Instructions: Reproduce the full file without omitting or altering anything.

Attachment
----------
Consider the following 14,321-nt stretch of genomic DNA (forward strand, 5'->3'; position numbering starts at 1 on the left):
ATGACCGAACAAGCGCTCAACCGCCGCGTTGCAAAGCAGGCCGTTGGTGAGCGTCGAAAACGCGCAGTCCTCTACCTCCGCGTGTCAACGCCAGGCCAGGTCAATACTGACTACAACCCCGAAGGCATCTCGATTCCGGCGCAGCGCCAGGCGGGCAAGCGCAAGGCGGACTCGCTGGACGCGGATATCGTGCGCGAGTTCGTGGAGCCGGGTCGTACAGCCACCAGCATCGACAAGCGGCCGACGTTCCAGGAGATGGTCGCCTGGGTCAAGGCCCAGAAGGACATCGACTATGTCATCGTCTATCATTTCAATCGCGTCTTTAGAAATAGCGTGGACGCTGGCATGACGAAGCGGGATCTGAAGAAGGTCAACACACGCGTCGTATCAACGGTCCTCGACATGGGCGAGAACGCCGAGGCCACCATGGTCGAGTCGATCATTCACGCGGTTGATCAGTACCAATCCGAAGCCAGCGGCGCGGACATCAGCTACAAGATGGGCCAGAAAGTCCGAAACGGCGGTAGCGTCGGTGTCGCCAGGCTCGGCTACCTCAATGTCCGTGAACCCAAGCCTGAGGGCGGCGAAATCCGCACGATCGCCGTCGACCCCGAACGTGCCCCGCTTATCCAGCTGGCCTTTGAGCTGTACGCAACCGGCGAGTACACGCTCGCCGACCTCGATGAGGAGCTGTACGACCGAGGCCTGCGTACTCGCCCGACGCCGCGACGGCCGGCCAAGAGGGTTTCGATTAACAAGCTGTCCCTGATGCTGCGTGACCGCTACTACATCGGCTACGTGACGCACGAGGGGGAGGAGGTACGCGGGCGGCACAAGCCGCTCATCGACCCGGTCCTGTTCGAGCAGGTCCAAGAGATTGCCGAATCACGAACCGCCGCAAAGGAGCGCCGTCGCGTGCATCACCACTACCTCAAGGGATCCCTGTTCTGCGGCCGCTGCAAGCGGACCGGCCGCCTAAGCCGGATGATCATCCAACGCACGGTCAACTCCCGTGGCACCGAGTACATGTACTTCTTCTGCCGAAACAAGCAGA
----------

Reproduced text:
Consider the following 14,321-nt stretch of genomic DNA (forward strand, 5'->3'; position numbering starts at 1 on the left):
ATGACCGAACAAGCGCTCAACCGCCGCGTTGCAAAGCAGGCCGTTGGTGAGCGTCGAAAACGCGCAGTCCTCTACCTCCGCGTGTCAACGCCAGGCCAGGTCAATACTGACTACAACCCCGAAGGCATCTCGATTCCGGCGCAGCGCCAGGCGGGCAAGCGCAAGGCGGACTCGCTGGACGCGGATATCGTGCGCGAGTTCGTGGAGCCGGGTCGTACAGCCACCAGCATCGACAAGCGGCCGACGTTCCAGGAGATGGTCGCCTGGGTCAAGGCCCAGAAGGACATCGACTATGTCATCGTCTATCATTTCAATCGCGTCTTTAGAAATAGCGTGGACGCTGGCATGACGAAGCGGGATCTGAAGAAGGTCAACACACGCGTCGTATCAACGGTCCTCGACATGGGCGAGAACGCCGAGGCCACCATGGTCGAGTCGATCATTCACGCGGTTGATCAGTACCAATCCGAAGCCAGCGGCGCGGACATCAGCTACAAGATGGGCCAGAAAGTCCGAAACGGCGGTAGCGTCGGTGTCGCCAGGCTCGGCTACCTCAATGTCCGTGAACCCAAGCCTGAGGGCGGCGAAATCCGCACGATCGCCGTCGACCCCGAACGTGCCCCGCTTATCCAGCTGGCCTTTGAGCTGTACGCAACCGGCGAGTACACGCTCGCCGACCTCGATGAGGAGCTGTACGACCGAGGCCTGCGTACTCGCCCGACGCCGCGACGGCCGGCCAAGAGGGTTTCGATTAACAAGCTGTCCCTGATGCTGCGTGACCGCTACTACATCGGCTACGTGACGCACGAGGGGGAGGAGGTACGCGGGCGGCACAAGCCGCTCATCGACCCGGTCCTGTTCGAGCAGGTCCAAGAGATTGCCGAATCACGAACCGCCGCAAAGGAGCGCCGTCGCGTGCATCACCACTACCTCAAGGGATCCCTGTTCTGCGGCCGCTGCAAGCGGACCGGCCGCCTAAGCCGGATGATCATCCAACGCACGGTCAACTCCCGTGGCACCGAGTACATGTACTTCTTCTGCCGAAACAAGCAGA